In future, phones can identify the Troubadour on the tree top

May 22, 2012 in Biology / Plants & Animals

In spring, the sound of birds serenading fills the air. The Department of Signal Processing and Acoustics is developing a system that can recognize a bird species based on a song segment. The system can be put to use by nature enthusiasts and biologists monitoring bird populations.

Mathematical models reveal the bird species

Researcher Seppo Fagerlund is working on a doctoral dissertation on the automatic recognition of bird species. He is constructing a system which describes with mathematical models, comprising of various key figures, such as the pitch and duration of the sound.

"The main thing is to identify the key figures for which the species differ from each other. We are looking at different methods and for the description of sounds and will select the ones that vary between the species", Unto K. Laine, a professor in , explains.

An unidentified song segment is turned into a , and then compared with the models already on the database. If a match is found, the bird species has been successfully identified. The goal is for the finished system to make this identification totally automatically.

Bird spotting with a smartphone?

The system can be developed into a application. Fagerlund hopes that in the future a bird watcher will easily identify the bird twittering outside the summer cottage with a phone.

"We are still a long way off a finished service. One challenge is, for example, how phone will capture birdsong all the way from the tree top", says Fagerlund.

Tool for monitoring bird populations

With the system, different species can be identified in a single recording, making it possible for to find out which species visit, for example, a particular opening in the woods. On the other hand, the song of an individual bird species can be searched for in different recordings to establish the recording locations where that particular species has been present.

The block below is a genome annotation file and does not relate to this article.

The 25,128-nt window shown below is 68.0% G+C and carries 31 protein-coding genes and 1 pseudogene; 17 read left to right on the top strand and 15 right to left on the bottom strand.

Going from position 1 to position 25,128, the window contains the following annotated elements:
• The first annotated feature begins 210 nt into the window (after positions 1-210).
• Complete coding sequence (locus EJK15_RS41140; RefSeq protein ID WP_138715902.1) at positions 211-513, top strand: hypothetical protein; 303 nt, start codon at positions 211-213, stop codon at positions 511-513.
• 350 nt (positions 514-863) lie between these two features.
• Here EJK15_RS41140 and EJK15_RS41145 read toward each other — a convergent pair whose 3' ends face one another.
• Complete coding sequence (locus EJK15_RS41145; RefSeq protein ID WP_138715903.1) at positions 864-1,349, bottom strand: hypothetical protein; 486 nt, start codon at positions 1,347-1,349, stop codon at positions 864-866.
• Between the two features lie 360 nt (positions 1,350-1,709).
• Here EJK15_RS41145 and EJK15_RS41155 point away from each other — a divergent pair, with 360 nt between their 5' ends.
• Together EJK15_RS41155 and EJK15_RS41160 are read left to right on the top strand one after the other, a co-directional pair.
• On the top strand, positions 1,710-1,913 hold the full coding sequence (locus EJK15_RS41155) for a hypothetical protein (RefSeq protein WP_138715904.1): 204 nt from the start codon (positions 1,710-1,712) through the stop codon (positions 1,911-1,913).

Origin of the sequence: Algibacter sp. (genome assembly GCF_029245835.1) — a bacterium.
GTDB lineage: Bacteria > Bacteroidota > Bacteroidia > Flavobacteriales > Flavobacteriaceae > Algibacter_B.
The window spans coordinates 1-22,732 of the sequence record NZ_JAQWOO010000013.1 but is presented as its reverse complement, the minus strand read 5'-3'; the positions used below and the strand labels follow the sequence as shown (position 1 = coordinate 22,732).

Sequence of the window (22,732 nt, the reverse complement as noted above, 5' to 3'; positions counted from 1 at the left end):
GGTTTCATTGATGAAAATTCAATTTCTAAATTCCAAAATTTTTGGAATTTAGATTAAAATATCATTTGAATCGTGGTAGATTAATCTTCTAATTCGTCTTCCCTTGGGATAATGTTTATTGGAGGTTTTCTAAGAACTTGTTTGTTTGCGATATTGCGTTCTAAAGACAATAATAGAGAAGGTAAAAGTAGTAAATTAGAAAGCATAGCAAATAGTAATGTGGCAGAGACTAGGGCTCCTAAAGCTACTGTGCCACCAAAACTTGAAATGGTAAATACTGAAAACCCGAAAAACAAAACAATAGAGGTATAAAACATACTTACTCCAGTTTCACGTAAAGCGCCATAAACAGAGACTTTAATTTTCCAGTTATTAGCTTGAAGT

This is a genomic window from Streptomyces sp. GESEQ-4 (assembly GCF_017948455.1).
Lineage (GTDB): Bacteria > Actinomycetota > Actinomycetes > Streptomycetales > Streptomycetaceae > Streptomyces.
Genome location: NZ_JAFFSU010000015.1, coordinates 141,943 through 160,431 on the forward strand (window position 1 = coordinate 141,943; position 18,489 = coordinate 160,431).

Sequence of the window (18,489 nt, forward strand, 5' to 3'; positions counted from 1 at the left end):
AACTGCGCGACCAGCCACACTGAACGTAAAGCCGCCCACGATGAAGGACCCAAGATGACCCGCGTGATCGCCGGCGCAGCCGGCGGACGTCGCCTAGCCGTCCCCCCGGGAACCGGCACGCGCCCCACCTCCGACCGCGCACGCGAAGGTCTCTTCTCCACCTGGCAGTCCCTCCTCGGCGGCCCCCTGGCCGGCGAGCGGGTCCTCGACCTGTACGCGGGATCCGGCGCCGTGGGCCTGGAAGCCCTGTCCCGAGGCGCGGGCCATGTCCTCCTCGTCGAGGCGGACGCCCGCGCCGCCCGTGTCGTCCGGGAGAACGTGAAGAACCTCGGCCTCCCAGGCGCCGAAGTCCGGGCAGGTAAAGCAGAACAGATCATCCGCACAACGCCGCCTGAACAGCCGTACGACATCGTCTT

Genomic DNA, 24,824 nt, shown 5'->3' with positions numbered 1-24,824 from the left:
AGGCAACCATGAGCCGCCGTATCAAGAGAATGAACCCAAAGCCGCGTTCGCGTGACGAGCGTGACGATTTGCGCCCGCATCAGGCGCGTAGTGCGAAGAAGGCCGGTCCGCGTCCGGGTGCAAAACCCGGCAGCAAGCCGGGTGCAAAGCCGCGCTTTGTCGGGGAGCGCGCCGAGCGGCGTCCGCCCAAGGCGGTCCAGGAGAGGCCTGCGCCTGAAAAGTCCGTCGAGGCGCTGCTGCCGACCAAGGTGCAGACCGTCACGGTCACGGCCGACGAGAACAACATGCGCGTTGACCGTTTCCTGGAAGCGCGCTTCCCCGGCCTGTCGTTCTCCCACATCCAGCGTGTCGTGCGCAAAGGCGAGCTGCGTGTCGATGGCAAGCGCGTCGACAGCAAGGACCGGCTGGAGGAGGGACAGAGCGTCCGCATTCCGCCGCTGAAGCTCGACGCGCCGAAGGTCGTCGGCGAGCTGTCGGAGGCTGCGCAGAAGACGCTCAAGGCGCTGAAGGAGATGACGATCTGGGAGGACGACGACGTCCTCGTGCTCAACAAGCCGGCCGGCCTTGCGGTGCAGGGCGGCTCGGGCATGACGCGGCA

"If the number of birds decreases it can be an indicator of an environmental problem, such as a polluted waterway. When problems are detected at an early stage steps can be taken to protect endangered species. One of the main goals for the system is to ensure biodiversity", Fagerlund explains.

Recording device is waiting for capercaillies to show up at the courtship site in Nuuksio National Park, Espoo.

Birds sing in dialects

The identification of is not a simple task because individuals in each species have a wide repertoire of sounds used in different situations. Differences between individuals also exist: two males may introduce variations into their song during courtship display, when competing for female attention. The male with the lung capacity for the longest and most complex tune is the most attractive suitor.

There are also regional differences.

"Birds have dialects, too! Birds of the same species sing differently in opposite sides of Finland. Possibly the habitat influences birdsong, or then the populations in different regions are diverging into separate subspecies", Laine speculates.

Despite the variations, birds understand each other. It is not out of question that humans could also learn to understand bird communication.

"My dream would be to compile an avian grammar or songbook that we could use to recognise and imitate different bird signals. In principle, it might be possible by collecting and classifying adequate statistical material on various bird sounds and by analysing song structures", Laine visualises.

Signal processing as a tool in bioacoustics

Bioacoustics studies the sound-based communication of different animal species. During the last decade, sound processing technology has come on in leaps and bounds, which has spurred research in the field.

Researchers in design methods and technology for classifying sounds. The role of signal processing in bioacoustics is to develop techniques for reducing atmospheric static and other disturbances in recordings and for separating and identifying the sources of sound.

Provided by Aalto University

"In future, phones can identify the Troubadour on the tree top" May 22, 2012